THE CORRIDOR (2011) Review


Directed by Evan Kelly
Written by Josh MacDonald
Starring Matthew Amyotte, Nigel Bennett, Stephen Chambers, David Patrick Flemming, James Gilbert, Glen Matthews

Find out when and where to see this film on THE CORRIDOR website!

There are a lot of films out there today dissecting what it means to be a man in this day and age. From buddy comedies like STEPBROTHERS to dramatic feats of cinema like FIGHT CLUB, modern man has been cast as nothing more than a grown up child—gorging themselves on life’s treasures and throwing tantrums and acting out when life serves up lemons. THE CORRIDOR looks at similar themes as a quintet of college friends get together ten years after one of them has a mental breakdown. For much of the movie, the film focuses on the initial event and the power of the relationships these men share despite the fact that they haven’t seen each other in years. Then for the latter half of the film, the focus is on completely and utterly annihilating those relationships. Though it’s obviously filmed on the budgetary low, it’s this attention to the rise and fall of this relationship between these men that makes THE CORRIDOR one of the most terrifying new films of the year.

A trip to a cabin in the woods seems like a good idea for these five guys. It’s a chance to shoot the shit, play football, watch football, ride snow mobiles, complain about the wife and kids, and pound brewskis. Director Evan Kelly is patient with tossing out the weirdness right off the bat and instead focuses on the strengths and insecurities of these guys, but not in a way that makes it obvious that these insecurities will be played upon later in the film. And these guys are a pretty likable bunch, making it easy to forget this is a horror film, but when the crew stumble across a strange energy field in the middle of the woods, the viewer is quickly reminded that this is a horror film.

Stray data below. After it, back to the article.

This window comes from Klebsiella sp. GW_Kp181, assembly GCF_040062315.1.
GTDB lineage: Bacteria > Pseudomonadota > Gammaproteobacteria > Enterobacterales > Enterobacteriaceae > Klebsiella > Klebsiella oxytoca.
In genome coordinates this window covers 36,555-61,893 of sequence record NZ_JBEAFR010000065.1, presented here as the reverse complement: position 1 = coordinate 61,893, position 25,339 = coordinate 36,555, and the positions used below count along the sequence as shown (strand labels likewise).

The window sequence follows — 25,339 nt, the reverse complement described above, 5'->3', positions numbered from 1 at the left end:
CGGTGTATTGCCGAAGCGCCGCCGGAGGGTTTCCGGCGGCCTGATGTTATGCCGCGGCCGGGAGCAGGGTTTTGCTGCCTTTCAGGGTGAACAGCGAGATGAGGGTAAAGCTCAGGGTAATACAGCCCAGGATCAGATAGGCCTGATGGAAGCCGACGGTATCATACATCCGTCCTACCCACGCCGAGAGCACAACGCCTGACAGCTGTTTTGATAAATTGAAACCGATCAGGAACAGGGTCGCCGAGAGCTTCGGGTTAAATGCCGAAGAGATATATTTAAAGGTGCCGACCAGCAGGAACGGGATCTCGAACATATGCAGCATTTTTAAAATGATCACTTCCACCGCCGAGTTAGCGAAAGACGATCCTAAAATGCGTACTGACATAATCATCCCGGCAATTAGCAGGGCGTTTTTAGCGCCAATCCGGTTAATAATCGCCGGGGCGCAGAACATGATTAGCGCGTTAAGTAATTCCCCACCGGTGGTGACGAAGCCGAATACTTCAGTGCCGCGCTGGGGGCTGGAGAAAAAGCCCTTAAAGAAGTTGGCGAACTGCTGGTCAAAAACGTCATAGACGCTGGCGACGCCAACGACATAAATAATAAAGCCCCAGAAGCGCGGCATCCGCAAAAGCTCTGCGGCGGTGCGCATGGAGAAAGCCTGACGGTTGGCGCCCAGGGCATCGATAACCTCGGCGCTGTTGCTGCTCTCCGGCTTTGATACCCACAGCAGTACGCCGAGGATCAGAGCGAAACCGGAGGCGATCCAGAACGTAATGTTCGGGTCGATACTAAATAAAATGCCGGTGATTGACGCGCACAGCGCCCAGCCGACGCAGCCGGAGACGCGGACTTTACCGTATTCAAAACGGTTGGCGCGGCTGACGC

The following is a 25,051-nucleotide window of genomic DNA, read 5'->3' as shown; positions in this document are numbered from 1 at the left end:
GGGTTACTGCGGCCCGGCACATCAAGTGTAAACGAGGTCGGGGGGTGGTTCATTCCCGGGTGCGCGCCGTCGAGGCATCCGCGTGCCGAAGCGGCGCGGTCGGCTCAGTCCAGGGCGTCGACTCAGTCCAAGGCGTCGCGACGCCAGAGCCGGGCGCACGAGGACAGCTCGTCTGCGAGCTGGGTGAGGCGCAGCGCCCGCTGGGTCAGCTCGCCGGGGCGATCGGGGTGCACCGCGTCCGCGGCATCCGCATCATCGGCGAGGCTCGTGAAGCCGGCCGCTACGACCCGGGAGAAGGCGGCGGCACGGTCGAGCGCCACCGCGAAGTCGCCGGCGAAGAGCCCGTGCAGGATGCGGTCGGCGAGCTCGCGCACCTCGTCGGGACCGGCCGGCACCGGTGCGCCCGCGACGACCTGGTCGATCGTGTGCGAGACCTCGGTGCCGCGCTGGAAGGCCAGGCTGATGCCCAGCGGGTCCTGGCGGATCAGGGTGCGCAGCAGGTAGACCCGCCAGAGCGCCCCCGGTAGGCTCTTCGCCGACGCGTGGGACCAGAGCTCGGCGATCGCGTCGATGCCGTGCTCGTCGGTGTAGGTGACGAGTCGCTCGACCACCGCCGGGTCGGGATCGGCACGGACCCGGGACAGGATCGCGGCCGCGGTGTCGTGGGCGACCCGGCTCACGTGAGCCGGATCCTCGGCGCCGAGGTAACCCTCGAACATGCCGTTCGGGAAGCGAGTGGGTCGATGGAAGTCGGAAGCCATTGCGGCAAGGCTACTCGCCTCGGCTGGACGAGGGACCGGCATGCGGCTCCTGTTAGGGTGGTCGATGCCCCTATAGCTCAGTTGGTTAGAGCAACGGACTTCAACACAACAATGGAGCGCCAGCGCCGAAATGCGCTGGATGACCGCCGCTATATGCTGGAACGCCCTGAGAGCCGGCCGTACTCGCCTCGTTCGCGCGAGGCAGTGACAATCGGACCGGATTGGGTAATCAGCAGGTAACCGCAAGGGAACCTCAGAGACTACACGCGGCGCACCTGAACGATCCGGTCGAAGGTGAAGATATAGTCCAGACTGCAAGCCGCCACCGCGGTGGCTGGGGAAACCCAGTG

The horrifying last portion of THE CORRIDOR mixes modern pop psychology with the darkest of humor as these men are reduced to monsters tearing each other apart. The film not only scares but makes you think about the fragility and maybe the futility of male relations by showing man at its most animalistic. Not the feel good film of the year, for sure, but THE CORRIDOR definitely is a small indie film that packs a wallop with an ending that is both heartfelt and melancholy all at once. THE CORRIDOR is making its way around the festival circuit. Find out when and where to see this film on THE CORRIDOR website!